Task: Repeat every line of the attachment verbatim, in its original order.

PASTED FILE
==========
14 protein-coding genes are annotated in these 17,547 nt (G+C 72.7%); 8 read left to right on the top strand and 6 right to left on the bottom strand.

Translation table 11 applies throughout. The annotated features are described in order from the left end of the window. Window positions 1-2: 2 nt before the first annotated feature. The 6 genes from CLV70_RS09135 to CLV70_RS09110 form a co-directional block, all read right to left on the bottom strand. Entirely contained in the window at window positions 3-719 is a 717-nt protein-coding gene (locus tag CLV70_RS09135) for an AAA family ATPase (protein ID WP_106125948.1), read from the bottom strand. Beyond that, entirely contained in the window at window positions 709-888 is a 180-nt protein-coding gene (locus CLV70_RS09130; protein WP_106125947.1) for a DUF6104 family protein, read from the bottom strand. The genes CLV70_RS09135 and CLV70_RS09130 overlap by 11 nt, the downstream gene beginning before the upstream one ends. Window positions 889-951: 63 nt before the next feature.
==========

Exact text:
14 protein-coding genes are annotated in these 17,547 nt (G+C 72.7%); 8 read left to right on the top strand and 6 right to left on the bottom strand.

Translation table 11 applies throughout. The annotated features are described in order from the left end of the window. Window positions 1-2: 2 nt before the first annotated feature. The 6 genes from CLV70_RS09135 to CLV70_RS09110 form a co-directional block, all read right to left on the bottom strand. Entirely contained in the window at window positions 3-719 is a 717-nt protein-coding gene (locus tag CLV70_RS09135) for an AAA family ATPase (protein ID WP_106125948.1), read from the bottom strand. Beyond that, entirely contained in the window at window positions 709-888 is a 180-nt protein-coding gene (locus CLV70_RS09130; protein WP_106125947.1) for a DUF6104 family protein, read from the bottom strand. The genes CLV70_RS09135 and CLV70_RS09130 overlap by 11 nt, the downstream gene beginning before the upstream one ends. Window positions 889-951: 63 nt before the next feature.